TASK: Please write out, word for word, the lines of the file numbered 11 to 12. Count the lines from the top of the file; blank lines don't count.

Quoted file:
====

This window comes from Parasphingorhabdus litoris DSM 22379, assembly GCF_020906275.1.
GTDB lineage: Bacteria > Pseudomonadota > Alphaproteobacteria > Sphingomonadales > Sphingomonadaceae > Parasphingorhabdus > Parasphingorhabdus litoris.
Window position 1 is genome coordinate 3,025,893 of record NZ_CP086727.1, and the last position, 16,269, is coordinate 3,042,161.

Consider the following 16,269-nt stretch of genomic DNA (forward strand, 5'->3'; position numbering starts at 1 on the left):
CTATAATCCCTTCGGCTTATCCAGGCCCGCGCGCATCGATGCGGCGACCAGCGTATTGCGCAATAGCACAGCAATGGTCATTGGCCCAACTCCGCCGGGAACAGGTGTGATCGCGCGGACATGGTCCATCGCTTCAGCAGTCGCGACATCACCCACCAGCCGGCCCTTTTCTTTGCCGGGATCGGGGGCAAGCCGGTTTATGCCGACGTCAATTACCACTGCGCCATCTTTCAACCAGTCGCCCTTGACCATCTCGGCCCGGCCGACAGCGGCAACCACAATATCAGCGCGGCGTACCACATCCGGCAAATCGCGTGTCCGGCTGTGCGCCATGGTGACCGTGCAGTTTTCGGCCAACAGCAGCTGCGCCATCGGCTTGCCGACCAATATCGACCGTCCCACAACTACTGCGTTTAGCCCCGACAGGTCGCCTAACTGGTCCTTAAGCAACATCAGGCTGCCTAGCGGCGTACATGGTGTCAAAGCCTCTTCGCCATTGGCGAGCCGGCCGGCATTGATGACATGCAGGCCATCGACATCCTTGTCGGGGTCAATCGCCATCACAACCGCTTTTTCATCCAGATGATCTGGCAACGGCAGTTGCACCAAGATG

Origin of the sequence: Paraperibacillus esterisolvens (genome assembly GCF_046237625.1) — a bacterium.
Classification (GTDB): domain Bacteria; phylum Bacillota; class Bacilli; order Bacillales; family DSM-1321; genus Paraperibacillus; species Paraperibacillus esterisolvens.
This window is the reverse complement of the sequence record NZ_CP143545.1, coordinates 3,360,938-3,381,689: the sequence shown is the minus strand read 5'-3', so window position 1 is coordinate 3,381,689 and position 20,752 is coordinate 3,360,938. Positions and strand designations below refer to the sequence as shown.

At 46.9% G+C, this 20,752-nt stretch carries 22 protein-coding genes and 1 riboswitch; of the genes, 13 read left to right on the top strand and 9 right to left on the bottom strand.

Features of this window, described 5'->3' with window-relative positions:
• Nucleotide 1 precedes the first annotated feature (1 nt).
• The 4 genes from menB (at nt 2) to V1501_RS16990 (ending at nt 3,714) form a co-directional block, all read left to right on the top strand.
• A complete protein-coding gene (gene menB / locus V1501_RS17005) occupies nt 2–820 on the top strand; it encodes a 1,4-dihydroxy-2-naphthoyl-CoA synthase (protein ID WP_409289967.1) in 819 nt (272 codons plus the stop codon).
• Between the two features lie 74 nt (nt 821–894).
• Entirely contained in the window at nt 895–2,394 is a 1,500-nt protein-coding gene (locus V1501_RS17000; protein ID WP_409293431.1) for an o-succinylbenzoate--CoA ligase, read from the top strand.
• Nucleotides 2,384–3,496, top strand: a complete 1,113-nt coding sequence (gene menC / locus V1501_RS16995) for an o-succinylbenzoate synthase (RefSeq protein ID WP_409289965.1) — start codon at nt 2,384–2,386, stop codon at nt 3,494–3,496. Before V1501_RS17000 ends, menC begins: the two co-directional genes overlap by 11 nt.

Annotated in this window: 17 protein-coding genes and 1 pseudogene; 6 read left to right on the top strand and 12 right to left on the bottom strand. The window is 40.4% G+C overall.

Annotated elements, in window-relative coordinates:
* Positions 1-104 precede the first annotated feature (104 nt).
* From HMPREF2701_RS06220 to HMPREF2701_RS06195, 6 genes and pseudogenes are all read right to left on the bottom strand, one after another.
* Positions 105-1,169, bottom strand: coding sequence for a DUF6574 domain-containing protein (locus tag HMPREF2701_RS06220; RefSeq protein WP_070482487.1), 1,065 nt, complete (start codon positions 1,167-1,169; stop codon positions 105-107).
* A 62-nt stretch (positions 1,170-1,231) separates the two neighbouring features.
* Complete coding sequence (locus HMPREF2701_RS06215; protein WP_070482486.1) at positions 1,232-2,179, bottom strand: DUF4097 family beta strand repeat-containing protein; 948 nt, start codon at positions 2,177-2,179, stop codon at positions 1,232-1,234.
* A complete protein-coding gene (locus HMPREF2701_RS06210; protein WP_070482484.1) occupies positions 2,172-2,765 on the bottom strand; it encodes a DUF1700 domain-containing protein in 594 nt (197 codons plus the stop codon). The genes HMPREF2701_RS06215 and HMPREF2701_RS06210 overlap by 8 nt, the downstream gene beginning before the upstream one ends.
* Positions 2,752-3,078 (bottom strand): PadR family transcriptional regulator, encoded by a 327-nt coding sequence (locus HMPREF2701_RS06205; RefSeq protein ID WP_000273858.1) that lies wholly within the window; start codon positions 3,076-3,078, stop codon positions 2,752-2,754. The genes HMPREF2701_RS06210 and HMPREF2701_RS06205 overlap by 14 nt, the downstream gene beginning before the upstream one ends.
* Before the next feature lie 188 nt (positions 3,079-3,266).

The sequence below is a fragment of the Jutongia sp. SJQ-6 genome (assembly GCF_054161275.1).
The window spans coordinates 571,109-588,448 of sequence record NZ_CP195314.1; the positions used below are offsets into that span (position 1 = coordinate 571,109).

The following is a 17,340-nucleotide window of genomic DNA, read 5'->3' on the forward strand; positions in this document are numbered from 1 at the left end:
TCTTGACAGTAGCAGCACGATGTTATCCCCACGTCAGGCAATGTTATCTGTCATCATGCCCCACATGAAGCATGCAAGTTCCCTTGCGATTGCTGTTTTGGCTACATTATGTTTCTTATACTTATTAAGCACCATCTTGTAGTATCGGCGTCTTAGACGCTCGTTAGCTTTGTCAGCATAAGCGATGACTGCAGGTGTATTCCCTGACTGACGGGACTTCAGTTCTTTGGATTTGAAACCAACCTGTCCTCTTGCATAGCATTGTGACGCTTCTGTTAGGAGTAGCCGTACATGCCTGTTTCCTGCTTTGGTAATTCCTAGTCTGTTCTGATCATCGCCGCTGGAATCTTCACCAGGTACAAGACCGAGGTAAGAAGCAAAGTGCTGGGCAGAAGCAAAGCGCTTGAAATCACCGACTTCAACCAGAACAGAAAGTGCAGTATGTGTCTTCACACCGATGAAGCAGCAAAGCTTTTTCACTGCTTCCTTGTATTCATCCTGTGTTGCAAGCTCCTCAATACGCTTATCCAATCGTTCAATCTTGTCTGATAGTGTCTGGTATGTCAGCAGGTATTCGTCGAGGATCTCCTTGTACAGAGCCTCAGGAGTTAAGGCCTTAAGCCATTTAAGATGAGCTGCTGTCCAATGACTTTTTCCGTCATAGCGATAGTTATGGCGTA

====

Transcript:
• Nucleotide 1 precedes the first annotated feature (1 nt).
• The 4 genes from menB (at nt 2) to V1501_RS16990 (ending at nt 3,714) form a co-directional block, all read left to right on the top strand.